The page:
'Austrian minister has problem with living Jews'

The head of Austria’s Jewish community says defense minister “has problems with living Jews”; Wiesenthal Center calls for his removal.

Austrian Defense Minister Norbert Darabos 370 (R) (photo credit: Leonhard Foeger / Reuters)
Austrian Defense Minister Norbert Darabos 370 (R)
(photo credit: Leonhard Foeger / Reuters)
BERLIN - Austrian Defense Minister Norbert Darabos reinforced his attacks on Israel and a leading Jewish NGO, prompting the head of Austria’s Jewish community, Oskar Deutsch, to declare on Thursday to the daily Die Presse that the minister “has problems with living Jews.”
Dr. Shimon Samuels, the head of the Simon Wiesenthal Center´s international division, told the Jerusalem Post that Austria’s government should "denounce and fire" Darabos because he marginalized the Iranian nuclear weapons threat, launched biased criticisms of Israel, and disgraced Austria`s foreign policy reputation.
In a telephone interview with the Jerusalem Post on Thursday, Samuels said “Necrophilia is not an excuse against anti-Semitism. Unfortunately, the European Left uses dead Jews from seven decades ago as a fig leaf to not see anti-Semitism.”
In an email to the Post on Wednesday, Stefan Hirsch, a spokesman for Darabos, outlined a list of Holocaust commemoration events that Darabos attended or supported honoring murdered Jews and anti-fascist fighters. Hirsch said that Darabos sharply "rejects the accusation of anti-Semitism" and termed the charge of Jew-hatred to be "absurd" because of his work as a resistance fighter against right-wing extremism.
Samuels asserted that the “the Austrian government is complicit” unless they sack and criticize Darabos, whose "obstinacy and insensitivity makes it even more inappropriate for him to be defense minister.”
The angry reactions reflect the growing concern among Jewish organizations in the United States and Austria that Darabos endangered international security by playing down the Iranian nuclear threat, helped make Iranian anti-Semitism respectable, and showed bias with his fixation on criticizing Israel and its foreign minister.
After the Wiesenthal Center’s call on Wednesday for his resignation, Darabos flatly rejected Samuel’s demand, but reiterated his anti-Israel views. He has over the last week strongly defended his controversial interview with Die Presse. In the interview, Darabos called Foreign Minister Avigdor Liberman “unbearable,” and accused Israel of using Iran’s work on a nuclear bomb – and the Palestinian issue – to deflect attention from domestic problems.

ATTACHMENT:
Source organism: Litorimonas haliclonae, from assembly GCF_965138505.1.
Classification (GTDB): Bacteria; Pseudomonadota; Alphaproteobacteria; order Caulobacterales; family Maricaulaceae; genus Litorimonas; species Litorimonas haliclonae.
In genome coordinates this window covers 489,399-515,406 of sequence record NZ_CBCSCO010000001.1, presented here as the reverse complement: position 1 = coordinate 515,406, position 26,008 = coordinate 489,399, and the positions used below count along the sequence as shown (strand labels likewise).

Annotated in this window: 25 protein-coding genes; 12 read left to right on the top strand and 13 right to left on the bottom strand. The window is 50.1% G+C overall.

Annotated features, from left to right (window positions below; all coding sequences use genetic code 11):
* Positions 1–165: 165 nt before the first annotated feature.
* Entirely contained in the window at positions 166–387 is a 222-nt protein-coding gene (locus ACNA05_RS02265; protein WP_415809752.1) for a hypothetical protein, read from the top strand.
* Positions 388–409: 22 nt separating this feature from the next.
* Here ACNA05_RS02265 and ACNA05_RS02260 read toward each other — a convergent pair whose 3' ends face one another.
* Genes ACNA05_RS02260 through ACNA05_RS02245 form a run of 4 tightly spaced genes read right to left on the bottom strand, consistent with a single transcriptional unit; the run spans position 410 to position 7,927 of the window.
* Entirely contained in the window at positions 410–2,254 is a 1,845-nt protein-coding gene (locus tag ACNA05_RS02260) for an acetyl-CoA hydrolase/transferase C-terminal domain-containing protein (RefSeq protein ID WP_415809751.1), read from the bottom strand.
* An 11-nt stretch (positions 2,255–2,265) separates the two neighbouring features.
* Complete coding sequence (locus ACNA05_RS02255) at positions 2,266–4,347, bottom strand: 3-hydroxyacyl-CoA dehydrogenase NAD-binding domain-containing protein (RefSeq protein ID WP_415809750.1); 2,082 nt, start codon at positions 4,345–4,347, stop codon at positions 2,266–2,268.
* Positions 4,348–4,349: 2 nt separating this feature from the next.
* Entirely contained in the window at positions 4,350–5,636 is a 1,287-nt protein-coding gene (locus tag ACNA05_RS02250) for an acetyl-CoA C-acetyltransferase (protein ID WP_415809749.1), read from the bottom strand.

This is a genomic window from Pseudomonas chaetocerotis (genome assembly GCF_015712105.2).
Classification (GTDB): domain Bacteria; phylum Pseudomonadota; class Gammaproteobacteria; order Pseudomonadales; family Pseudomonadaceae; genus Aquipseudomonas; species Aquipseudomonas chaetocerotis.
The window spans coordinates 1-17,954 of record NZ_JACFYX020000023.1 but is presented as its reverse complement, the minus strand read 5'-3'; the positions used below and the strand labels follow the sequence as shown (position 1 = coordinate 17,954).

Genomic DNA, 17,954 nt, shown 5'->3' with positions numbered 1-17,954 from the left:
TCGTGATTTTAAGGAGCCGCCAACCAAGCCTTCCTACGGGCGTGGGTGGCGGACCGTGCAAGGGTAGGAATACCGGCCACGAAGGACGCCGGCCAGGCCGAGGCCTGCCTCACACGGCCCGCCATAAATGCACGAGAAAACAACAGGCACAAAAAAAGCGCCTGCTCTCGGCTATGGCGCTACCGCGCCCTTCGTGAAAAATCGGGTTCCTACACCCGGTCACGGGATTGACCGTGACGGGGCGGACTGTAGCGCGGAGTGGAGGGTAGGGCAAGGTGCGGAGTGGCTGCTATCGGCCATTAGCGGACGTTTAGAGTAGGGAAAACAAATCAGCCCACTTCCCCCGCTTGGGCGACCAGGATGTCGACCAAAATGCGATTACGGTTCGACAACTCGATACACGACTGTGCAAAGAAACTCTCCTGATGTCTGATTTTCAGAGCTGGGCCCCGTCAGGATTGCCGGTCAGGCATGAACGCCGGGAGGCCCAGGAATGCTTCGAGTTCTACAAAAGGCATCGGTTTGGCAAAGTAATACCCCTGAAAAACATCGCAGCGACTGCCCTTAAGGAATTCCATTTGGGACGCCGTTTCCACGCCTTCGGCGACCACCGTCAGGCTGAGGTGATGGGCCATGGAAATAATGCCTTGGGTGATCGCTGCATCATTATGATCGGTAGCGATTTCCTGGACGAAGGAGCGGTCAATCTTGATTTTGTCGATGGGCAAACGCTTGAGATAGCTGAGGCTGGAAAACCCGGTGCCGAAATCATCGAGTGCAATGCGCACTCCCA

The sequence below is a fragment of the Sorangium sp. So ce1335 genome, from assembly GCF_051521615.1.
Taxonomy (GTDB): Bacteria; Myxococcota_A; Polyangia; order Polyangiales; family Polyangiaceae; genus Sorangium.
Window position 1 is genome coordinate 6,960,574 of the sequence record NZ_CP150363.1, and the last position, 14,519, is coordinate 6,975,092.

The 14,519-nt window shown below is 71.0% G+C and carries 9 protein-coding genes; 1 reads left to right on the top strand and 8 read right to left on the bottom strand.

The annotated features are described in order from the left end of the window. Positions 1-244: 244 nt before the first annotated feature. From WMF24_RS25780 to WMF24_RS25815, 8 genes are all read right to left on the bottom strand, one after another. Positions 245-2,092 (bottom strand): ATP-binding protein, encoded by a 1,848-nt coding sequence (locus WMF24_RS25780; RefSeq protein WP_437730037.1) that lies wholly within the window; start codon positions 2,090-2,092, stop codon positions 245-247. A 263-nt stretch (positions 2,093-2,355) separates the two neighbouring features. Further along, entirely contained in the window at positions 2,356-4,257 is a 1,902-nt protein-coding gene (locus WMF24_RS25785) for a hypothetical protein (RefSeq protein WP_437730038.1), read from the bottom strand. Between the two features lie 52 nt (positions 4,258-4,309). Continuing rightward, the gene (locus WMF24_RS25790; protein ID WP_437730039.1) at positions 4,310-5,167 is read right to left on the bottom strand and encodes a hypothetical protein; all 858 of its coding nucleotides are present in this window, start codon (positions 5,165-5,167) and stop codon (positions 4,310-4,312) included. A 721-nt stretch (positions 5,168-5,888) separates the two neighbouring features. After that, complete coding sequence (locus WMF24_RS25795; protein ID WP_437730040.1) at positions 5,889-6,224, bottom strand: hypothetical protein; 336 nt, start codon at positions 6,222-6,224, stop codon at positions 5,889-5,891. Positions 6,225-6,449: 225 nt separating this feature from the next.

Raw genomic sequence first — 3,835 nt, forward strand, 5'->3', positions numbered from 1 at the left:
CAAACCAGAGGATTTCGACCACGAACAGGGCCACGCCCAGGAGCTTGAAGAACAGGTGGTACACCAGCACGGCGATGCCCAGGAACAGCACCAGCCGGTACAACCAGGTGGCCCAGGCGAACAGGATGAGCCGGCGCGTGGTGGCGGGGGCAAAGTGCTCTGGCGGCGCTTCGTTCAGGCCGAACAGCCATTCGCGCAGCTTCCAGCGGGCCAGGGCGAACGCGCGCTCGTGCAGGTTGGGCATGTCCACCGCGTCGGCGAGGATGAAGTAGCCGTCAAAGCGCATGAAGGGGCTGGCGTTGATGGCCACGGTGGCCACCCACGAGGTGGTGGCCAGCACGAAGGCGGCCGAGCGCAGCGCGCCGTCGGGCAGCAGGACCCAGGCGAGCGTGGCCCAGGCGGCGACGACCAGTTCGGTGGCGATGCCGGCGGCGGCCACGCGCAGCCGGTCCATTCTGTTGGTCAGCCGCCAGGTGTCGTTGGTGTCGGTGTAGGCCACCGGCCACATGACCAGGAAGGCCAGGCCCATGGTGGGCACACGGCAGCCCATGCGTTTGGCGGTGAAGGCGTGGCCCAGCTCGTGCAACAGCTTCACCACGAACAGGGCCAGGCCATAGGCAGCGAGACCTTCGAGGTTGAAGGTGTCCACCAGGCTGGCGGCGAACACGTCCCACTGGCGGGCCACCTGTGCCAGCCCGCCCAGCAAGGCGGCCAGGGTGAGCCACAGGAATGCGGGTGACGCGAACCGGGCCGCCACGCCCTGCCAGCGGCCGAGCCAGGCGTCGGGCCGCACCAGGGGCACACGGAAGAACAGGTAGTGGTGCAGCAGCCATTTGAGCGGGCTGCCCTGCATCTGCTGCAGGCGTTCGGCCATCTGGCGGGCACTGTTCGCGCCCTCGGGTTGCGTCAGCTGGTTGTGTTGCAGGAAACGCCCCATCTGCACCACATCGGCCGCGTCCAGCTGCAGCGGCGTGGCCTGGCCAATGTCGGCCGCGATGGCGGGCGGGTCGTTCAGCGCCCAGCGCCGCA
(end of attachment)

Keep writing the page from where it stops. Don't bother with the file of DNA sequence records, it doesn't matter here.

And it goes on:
“Mr. Liberman is unbearable for me as a member of the Israeli government,” Darabos said in the interview. In connection with Iran, Darabos said that Israel’s “threats” were "unnecessary" because “Iran is not ready to build the bomb.”
Oskar Deutsch, the head of the roughly 7,500-member Jewish community, told Die Presse that either Darabos is ignorant or cynical or both. Deutsch called on Darabos to apologize for his insulting statements directed at Israel and Liberman. He added that Darabos showed no respect toward Liberman.
Critics see Darabos, who is a member of the Austrian Social Democratic Party, as part of a larger problem in which left-wing politicians use their anti-Nazi credentials as a kind of immunity against charges of modern anti-Semitism—the hatred of Israel and Israeli Jews. Vienna social democratic city council member Omar al-Rawi spoke in 2010 at a pro-Hamas rally in the capital inciting violence against Jews.
Samuels asked, “why doesn’t Darabos save his breath for the poor Syrians or for the Yemenites? Why is he only focusing on the Jewish state? What does this say about him?”
Darabos refused to answer a Post query on Thursday if he has criticized other countries in a similar manner as the Jewish state.